>   * Determine the margins for each object.

>   * Find out how much padding each object contains.

>   * Find out the borders of an object if one is present.

>   * Find font/formatting information provided directly from the css.

>   * Determine if text or objects in a parent object are

>     vertical/horizontally aligned.

>   * Find the z-index of the focused object.

>   * Find out anything the style rule has defined for the focused object.

>   * Obtain the html source for the focused object.

>   * Explore and get suggestions on common color schemes such as

>     complementary, monochrome, analogous, triad, square, etc.

>   * Anything that having the css/html source will allow.

>

> Since this opens many more opportunities, it also demands more time and

> work. I would like to know how interested people are in obtaining a paid

> version once it is complete. The options are as follows:

>

>   * Offer a free NVDA add-on that does everything, and sell how-to

>     guides, training, and books.

>   * Offer a free edition and paid edition of the add-on, and sell how-to

>     guides, training, and books.

>

> Send your preferences and any concerns to ajborka@...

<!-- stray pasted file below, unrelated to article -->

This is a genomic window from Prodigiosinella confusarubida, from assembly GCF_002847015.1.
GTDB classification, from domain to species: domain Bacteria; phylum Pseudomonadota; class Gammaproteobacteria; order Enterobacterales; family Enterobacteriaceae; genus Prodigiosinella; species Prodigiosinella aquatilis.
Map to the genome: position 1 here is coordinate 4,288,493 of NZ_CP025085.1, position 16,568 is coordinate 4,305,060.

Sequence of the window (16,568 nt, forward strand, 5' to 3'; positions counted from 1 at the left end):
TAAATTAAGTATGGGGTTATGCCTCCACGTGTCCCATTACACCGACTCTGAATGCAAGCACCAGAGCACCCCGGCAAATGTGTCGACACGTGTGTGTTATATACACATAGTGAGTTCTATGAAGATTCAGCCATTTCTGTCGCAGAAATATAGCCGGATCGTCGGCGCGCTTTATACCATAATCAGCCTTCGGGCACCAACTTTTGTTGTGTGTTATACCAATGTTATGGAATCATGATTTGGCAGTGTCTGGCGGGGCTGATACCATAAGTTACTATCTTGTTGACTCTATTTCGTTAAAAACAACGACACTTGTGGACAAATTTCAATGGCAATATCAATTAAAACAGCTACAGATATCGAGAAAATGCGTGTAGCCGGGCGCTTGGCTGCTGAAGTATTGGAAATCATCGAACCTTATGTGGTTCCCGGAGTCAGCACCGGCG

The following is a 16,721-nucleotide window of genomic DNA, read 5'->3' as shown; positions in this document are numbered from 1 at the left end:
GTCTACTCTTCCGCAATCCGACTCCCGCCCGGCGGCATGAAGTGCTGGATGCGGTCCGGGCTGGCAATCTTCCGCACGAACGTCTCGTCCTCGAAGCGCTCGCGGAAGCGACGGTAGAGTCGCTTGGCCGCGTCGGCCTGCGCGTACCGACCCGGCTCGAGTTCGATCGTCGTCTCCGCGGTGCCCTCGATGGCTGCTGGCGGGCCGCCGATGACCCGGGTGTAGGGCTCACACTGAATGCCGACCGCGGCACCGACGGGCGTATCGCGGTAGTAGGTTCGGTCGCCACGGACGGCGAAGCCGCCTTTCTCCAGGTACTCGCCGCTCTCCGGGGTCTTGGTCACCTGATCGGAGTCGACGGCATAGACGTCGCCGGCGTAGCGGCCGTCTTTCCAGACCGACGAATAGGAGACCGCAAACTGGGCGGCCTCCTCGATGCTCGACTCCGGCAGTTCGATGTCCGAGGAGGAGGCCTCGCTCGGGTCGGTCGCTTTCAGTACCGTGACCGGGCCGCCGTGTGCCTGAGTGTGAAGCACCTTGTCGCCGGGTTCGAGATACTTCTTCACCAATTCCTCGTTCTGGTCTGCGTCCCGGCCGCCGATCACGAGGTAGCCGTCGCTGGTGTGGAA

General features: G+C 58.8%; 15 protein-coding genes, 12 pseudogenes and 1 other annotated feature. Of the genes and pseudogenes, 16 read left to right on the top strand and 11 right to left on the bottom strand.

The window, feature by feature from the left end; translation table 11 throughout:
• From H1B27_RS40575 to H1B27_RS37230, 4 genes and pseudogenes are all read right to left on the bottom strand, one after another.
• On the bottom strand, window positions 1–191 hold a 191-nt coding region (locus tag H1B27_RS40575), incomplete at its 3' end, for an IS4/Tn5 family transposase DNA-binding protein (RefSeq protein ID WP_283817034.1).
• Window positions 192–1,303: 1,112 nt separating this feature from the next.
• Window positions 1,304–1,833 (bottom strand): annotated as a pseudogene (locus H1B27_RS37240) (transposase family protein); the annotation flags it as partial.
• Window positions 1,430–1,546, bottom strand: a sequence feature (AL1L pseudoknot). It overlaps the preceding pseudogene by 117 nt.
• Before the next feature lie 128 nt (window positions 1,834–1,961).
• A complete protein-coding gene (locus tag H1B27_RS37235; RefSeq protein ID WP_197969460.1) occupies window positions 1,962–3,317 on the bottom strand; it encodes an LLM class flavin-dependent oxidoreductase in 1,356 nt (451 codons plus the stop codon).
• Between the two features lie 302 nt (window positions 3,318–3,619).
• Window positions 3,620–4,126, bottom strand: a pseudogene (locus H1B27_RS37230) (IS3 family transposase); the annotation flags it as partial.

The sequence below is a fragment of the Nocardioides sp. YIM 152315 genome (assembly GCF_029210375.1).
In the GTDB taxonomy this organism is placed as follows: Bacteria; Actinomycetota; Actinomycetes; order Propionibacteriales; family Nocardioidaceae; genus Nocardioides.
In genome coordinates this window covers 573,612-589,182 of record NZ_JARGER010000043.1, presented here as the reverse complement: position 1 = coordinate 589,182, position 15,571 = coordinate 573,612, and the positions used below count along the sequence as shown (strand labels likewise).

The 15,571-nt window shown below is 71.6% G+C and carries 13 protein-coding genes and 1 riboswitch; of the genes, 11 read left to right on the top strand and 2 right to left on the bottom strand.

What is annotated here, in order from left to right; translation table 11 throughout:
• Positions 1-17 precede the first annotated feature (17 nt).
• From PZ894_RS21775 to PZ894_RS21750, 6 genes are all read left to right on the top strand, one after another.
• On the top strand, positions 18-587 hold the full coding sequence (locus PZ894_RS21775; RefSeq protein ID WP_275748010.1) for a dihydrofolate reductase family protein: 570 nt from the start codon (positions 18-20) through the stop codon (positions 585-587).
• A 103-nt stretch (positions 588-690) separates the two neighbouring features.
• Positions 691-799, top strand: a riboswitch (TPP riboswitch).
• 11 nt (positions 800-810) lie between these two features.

> <mailto:ajborka@...> as to not lock up the lists with unrelated

> content. Thanks for your time and consideration.

>

> Sent from Mail <https://go.microsoft.com/fwlink/?LinkId=550986> for

> Windows 10

>

>

Re: Developer toolkit reaches a new level

Andy B.
 

It uses the bs4 and tinycss libraries found in the pip repository.

 

Sent from Mail for Windows 10

 

From: James Scholes
Sent: Thursday, June 11, 2020 10:57 AM
To: nvda-addons@nvda-addons.groups.io
Subject: Re: [nvda-addons] Developer toolkit reaches a new level

 

Before offering any sort of paid material, be that the add-on itself or

supporting content, it would be good to know how the add-on is obtaining

the mark-up and styling information.  Is it taken directly from the

browser's DOM?

 

Regards,

 

James Scholes